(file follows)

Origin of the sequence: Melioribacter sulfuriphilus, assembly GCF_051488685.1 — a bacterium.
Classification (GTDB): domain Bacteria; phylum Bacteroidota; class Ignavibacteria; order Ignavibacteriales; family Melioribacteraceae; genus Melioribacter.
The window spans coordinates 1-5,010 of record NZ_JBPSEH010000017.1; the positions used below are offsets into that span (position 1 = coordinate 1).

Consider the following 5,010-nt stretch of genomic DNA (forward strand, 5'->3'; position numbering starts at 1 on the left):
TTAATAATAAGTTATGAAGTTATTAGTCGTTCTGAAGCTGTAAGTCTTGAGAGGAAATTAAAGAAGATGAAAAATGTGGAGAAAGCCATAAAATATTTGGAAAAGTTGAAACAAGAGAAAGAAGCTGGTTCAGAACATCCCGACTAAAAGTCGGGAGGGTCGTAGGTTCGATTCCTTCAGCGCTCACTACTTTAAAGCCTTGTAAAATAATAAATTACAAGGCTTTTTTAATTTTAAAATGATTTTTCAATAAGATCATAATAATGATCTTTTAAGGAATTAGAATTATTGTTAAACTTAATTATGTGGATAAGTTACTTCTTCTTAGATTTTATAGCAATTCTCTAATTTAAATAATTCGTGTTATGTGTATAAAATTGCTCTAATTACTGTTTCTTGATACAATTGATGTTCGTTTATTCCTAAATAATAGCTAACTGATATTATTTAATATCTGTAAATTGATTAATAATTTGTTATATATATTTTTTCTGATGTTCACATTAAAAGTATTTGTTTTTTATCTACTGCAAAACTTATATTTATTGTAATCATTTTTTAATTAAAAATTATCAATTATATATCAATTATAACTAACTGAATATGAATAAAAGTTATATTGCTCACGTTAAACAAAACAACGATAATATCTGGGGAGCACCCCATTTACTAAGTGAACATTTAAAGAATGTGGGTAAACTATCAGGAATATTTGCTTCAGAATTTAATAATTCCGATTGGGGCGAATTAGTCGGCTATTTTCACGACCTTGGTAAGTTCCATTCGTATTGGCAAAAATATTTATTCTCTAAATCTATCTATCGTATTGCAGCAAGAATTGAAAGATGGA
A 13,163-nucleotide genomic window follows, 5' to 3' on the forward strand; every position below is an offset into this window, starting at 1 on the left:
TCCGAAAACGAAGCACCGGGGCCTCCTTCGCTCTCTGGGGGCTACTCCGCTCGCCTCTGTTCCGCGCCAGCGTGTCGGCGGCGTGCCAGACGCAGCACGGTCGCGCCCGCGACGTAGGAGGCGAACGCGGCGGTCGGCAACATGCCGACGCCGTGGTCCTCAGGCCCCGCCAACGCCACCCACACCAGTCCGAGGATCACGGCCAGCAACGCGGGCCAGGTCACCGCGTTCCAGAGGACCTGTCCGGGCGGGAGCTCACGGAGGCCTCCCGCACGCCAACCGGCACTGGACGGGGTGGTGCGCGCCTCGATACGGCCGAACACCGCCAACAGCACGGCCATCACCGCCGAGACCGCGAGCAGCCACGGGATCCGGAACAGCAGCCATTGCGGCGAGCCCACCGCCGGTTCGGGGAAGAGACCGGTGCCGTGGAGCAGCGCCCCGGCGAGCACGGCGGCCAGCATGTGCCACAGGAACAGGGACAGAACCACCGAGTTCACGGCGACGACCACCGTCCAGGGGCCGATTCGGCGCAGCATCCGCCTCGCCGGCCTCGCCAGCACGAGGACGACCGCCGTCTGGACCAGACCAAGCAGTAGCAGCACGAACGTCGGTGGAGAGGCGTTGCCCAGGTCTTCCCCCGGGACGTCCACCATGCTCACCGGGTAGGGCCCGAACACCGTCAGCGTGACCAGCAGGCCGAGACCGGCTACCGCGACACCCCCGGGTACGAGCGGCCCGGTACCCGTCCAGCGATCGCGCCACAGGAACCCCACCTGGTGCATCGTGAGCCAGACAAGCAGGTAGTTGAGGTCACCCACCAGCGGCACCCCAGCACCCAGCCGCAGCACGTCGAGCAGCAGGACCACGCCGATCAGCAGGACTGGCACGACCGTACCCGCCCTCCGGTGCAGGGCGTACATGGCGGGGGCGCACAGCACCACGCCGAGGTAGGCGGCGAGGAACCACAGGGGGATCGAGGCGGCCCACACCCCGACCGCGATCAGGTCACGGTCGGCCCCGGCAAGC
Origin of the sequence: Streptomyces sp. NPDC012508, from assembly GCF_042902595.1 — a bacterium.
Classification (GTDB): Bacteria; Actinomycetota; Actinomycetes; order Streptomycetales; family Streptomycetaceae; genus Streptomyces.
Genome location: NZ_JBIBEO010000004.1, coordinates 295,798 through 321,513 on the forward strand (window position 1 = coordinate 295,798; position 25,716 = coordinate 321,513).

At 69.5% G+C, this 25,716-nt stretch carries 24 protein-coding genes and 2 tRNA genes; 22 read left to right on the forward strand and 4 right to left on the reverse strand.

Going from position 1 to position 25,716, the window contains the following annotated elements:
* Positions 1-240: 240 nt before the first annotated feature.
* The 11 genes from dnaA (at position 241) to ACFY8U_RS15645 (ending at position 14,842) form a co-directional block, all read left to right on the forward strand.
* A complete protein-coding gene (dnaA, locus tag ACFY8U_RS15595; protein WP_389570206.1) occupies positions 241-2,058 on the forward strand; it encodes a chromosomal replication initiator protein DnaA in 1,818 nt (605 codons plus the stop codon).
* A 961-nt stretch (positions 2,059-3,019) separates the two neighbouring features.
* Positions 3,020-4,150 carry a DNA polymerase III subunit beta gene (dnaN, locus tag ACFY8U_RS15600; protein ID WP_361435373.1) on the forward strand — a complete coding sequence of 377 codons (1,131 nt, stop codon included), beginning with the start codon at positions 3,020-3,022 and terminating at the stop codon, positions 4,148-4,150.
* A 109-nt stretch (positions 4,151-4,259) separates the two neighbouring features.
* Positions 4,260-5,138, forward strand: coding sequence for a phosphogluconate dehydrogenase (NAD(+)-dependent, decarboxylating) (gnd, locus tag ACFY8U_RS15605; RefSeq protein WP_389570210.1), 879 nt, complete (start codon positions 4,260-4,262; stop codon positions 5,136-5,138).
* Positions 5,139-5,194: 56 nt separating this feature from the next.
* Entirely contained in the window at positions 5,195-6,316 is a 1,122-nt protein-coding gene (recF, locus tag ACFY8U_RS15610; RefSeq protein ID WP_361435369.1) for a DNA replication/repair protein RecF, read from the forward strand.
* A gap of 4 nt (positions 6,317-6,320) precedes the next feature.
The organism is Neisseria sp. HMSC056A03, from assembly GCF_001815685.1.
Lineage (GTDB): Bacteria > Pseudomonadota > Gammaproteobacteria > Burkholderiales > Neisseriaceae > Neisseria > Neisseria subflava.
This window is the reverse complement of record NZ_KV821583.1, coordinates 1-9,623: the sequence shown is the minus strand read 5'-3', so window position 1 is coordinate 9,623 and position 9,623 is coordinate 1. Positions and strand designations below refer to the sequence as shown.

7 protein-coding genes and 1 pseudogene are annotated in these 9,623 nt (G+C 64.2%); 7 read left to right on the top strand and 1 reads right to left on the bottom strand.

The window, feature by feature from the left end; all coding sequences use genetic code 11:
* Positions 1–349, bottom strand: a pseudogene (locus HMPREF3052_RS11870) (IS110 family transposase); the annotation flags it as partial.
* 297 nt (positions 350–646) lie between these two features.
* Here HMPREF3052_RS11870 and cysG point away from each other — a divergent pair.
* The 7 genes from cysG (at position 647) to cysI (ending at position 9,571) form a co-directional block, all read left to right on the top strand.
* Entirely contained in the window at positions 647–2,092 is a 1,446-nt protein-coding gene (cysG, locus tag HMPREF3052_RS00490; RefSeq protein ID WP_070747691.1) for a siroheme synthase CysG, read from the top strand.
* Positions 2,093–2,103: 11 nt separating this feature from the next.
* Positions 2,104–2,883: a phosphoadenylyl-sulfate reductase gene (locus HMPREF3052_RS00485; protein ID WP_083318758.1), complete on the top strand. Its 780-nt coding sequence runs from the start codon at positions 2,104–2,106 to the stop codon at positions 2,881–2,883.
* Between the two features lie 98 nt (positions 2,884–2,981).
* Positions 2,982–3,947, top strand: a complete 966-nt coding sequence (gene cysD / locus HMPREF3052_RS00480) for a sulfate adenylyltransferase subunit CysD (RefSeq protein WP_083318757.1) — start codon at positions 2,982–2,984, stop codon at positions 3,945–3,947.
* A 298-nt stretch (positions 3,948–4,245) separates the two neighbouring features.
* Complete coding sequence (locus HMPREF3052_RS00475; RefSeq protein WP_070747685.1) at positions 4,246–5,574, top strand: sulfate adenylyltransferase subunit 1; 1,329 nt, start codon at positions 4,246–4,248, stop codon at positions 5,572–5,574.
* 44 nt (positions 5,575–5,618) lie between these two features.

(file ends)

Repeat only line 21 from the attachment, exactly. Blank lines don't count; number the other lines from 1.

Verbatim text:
* Entirely contained in the window at positions 5,195-6,316 is a 1,122-nt protein-coding gene (recF, locus tag ACFY8U_RS15610; RefSeq protein ID WP_361435369.1) for a DNA replication/repair protein RecF, read from the forward strand.